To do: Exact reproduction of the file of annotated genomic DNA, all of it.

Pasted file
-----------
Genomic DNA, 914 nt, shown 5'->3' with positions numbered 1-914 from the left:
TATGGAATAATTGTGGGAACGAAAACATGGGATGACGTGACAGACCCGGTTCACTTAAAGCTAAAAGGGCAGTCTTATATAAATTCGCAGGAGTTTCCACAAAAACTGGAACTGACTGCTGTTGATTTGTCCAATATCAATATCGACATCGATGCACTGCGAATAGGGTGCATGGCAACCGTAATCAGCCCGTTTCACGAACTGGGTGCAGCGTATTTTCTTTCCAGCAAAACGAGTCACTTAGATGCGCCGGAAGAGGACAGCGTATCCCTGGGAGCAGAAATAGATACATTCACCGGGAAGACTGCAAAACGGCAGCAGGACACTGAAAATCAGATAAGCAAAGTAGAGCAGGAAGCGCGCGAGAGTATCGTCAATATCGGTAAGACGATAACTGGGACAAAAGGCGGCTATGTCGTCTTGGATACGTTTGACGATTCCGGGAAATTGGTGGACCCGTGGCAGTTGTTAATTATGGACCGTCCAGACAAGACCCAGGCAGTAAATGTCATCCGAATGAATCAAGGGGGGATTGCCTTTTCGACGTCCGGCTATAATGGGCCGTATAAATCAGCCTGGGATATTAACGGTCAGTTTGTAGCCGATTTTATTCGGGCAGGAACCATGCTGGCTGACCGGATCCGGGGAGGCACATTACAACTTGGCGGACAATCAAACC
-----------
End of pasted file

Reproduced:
Genomic DNA, 914 nt, shown 5'->3' with positions numbered 1-914 from the left:
TATGGAATAATTGTGGGAACGAAAACATGGGATGACGTGACAGACCCGGTTCACTTAAAGCTAAAAGGGCAGTCTTATATAAATTCGCAGGAGTTTCCACAAAAACTGGAACTGACTGCTGTTGATTTGTCCAATATCAATATCGACATCGATGCACTGCGAATAGGGTGCATGGCAACCGTAATCAGCCCGTTTCACGAACTGGGTGCAGCGTATTTTCTTTCCAGCAAAACGAGTCACTTAGATGCGCCGGAAGAGGACAGCGTATCCCTGGGAGCAGAAATAGATACATTCACCGGGAAGACTGCAAAACGGCAGCAGGACACTGAAAATCAGATAAGCAAAGTAGAGCAGGAAGCGCGCGAGAGTATCGTCAATATCGGTAAGACGATAACTGGGACAAAAGGCGGCTATGTCGTCTTGGATACGTTTGACGATTCCGGGAAATTGGTGGACCCGTGGCAGTTGTTAATTATGGACCGTCCAGACAAGACCCAGGCAGTAAATGTCATCCGAATGAATCAAGGGGGGATTGCCTTTTCGACGTCCGGCTATAATGGGCCGTATAAATCAGCCTGGGATATTAACGGTCAGTTTGTAGCCGATTTTATTCGGGCAGGAACCATGCTGGCTGACCGGATCCGGGGAGGCACATTACAACTTGGCGGACAATCAAACC